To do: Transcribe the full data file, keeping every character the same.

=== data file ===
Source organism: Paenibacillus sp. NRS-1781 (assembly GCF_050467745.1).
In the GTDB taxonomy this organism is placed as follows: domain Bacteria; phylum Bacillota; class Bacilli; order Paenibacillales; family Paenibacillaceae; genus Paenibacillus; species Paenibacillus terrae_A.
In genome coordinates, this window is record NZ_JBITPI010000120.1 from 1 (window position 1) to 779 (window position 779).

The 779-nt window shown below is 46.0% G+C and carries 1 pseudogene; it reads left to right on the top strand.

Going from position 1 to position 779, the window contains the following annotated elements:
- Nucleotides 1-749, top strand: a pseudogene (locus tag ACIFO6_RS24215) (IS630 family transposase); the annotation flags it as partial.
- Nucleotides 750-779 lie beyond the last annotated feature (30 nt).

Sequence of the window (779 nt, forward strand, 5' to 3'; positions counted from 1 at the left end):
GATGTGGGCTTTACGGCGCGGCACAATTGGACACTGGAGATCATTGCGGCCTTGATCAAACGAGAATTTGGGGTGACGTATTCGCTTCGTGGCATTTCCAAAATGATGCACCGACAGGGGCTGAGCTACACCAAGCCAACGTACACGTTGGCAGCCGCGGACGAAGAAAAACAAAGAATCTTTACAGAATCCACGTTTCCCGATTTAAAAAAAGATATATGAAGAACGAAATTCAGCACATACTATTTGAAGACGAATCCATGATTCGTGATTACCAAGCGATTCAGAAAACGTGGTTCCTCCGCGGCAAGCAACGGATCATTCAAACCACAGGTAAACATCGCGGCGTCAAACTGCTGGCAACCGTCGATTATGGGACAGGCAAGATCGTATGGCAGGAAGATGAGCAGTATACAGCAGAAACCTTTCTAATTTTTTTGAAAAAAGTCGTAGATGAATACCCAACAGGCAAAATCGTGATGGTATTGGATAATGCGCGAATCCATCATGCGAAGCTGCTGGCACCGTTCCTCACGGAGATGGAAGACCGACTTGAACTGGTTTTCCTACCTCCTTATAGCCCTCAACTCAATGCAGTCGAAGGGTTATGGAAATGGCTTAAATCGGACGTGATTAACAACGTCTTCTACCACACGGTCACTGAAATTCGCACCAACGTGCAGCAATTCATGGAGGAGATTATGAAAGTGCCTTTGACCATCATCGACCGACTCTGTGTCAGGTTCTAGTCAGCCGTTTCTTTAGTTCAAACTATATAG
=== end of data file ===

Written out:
Source organism: Paenibacillus sp. NRS-1781 (assembly GCF_050467745.1).
In the GTDB taxonomy this organism is placed as follows: domain Bacteria; phylum Bacillota; class Bacilli; order Paenibacillales; family Paenibacillaceae; genus Paenibacillus; species Paenibacillus terrae_A.
In genome coordinates, this window is record NZ_JBITPI010000120.1 from 1 (window position 1) to 779 (window position 779).

The 779-nt window shown below is 46.0% G+C and carries 1 pseudogene; it reads left to right on the top strand.

Going from position 1 to position 779, the window contains the following annotated elements:
- Nucleotides 1-749, top strand: a pseudogene (locus tag ACIFO6_RS24215) (IS630 family transposase); the annotation flags it as partial.
- Nucleotides 750-779 lie beyond the last annotated feature (30 nt).

Sequence of the window (779 nt, forward strand, 5' to 3'; positions counted from 1 at the left end):
GATGTGGGCTTTACGGCGCGGCACAATTGGACACTGGAGATCATTGCGGCCTTGATCAAACGAGAATTTGGGGTGACGTATTCGCTTCGTGGCATTTCCAAAATGATGCACCGACAGGGGCTGAGCTACACCAAGCCAACGTACACGTTGGCAGCCGCGGACGAAGAAAAACAAAGAATCTTTACAGAATCCACGTTTCCCGATTTAAAAAAAGATATATGAAGAACGAAATTCAGCACATACTATTTGAAGACGAATCCATGATTCGTGATTACCAAGCGATTCAGAAAACGTGGTTCCTCCGCGGCAAGCAACGGATCATTCAAACCACAGGTAAACATCGCGGCGTCAAACTGCTGGCAACCGTCGATTATGGGACAGGCAAGATCGTATGGCAGGAAGATGAGCAGTATACAGCAGAAACCTTTCTAATTTTTTTGAAAAAAGTCGTAGATGAATACCCAACAGGCAAAATCGTGATGGTATTGGATAATGCGCGAATCCATCATGCGAAGCTGCTGGCACCGTTCCTCACGGAGATGGAAGACCGACTTGAACTGGTTTTCCTACCTCCTTATAGCCCTCAACTCAATGCAGTCGAAGGGTTATGGAAATGGCTTAAATCGGACGTGATTAACAACGTCTTCTACCACACGGTCACTGAAATTCGCACCAACGTGCAGCAATTCATGGAGGAGATTATGAAAGTGCCTTTGACCATCATCGACCGACTCTGTGTCAGGTTCTAGTCAGCCGTTTCTTTAGTTCAAACTATATAG